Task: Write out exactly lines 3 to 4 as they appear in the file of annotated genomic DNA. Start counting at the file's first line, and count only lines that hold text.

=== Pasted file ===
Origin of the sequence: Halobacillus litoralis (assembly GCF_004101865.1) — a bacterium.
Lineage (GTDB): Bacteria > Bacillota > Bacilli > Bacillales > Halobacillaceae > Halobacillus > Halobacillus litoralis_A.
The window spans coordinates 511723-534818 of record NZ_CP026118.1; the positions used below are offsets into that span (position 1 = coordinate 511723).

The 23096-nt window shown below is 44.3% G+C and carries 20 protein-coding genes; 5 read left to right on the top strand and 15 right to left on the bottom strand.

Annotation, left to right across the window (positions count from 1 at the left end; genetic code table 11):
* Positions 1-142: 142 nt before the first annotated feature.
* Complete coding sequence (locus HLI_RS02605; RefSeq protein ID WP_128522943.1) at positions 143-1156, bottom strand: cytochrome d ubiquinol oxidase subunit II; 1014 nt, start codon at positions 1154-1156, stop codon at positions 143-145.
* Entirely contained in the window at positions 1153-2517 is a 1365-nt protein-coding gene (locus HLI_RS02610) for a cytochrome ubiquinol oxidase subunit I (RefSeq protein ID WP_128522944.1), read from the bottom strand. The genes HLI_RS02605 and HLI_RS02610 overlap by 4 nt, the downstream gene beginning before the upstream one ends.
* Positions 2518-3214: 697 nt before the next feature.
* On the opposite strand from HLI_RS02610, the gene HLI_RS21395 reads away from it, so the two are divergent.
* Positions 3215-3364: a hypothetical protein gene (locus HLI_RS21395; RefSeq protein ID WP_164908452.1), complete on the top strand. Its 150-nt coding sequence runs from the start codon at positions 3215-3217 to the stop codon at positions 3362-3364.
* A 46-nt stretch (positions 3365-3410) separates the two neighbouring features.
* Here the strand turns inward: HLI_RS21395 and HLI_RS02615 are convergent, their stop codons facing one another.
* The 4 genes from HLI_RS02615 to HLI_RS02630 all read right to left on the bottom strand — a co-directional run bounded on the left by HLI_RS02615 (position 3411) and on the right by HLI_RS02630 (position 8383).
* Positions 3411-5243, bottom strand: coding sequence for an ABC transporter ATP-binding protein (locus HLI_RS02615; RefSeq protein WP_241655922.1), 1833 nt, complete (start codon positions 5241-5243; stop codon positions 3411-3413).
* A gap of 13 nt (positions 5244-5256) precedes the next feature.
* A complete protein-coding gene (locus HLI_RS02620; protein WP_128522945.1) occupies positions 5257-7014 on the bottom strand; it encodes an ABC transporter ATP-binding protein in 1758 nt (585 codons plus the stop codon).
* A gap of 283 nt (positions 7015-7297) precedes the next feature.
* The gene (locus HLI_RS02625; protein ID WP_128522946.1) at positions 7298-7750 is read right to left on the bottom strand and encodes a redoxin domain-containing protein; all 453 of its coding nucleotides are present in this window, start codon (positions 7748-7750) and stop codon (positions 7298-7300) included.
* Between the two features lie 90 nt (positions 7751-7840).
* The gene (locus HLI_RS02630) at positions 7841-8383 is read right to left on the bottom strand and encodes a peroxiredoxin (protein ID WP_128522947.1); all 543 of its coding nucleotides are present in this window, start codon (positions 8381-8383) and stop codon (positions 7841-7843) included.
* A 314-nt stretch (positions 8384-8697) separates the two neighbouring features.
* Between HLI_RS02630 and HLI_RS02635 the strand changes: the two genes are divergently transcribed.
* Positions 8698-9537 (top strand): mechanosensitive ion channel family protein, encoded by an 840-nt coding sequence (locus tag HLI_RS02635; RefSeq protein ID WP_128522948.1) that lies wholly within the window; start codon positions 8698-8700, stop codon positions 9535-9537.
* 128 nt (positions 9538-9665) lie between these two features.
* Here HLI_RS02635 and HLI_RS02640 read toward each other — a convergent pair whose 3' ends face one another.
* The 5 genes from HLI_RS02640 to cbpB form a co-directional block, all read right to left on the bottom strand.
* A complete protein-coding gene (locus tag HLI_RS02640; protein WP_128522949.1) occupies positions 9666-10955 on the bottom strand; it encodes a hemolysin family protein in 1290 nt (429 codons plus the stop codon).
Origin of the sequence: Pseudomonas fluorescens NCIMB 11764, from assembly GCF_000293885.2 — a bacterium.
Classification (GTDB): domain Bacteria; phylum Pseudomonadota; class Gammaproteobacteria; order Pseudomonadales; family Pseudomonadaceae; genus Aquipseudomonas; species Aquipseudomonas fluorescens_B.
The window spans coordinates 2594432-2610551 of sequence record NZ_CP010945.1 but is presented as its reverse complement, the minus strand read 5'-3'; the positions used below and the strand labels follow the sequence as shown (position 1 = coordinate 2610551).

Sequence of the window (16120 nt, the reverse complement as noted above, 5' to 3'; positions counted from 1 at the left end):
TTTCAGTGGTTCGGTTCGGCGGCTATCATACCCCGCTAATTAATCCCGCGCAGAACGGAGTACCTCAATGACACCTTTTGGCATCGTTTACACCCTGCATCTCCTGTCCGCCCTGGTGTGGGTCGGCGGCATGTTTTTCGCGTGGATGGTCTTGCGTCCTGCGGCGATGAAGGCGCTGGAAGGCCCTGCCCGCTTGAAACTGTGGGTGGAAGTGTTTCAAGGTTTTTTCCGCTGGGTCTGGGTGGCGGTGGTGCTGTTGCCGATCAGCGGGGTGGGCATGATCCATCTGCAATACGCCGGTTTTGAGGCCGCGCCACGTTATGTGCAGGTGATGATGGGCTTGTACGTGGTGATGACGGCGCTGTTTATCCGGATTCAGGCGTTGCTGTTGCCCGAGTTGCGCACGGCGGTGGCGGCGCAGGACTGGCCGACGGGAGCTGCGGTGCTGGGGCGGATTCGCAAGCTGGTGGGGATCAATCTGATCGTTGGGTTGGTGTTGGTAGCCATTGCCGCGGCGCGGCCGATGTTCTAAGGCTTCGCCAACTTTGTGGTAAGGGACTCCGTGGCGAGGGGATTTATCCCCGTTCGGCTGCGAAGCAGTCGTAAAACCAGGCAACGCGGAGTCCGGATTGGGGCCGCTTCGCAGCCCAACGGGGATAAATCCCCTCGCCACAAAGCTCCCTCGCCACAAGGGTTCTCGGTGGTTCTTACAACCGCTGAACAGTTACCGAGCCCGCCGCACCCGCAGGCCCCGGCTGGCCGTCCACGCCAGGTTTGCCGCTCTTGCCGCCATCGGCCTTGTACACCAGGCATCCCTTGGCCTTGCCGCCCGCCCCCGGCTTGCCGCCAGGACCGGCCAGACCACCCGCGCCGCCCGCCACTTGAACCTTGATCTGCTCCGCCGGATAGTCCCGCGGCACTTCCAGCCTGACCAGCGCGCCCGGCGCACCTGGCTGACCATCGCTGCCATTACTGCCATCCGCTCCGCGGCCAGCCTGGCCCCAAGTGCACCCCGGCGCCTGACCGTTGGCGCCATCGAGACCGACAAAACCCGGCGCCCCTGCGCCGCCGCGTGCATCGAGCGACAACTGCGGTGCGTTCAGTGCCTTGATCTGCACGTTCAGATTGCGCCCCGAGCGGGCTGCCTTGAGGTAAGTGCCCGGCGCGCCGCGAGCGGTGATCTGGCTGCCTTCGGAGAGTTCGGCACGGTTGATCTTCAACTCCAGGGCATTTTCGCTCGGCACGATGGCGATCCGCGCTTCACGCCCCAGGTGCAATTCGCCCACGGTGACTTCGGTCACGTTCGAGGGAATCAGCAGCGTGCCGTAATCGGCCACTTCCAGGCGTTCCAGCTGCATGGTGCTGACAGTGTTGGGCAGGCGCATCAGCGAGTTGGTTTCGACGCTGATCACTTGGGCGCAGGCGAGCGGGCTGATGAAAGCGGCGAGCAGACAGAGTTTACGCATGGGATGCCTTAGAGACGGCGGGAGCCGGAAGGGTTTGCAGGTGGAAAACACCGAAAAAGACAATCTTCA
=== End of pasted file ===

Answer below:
The window spans coordinates 511723-534818 of record NZ_CP026118.1; the positions used below are offsets into that span (position 1 = coordinate 511723).

The 23096-nt window shown below is 44.3% G+C and carries 20 protein-coding genes; 5 read left to right on the top strand and 15 right to left on the bottom strand.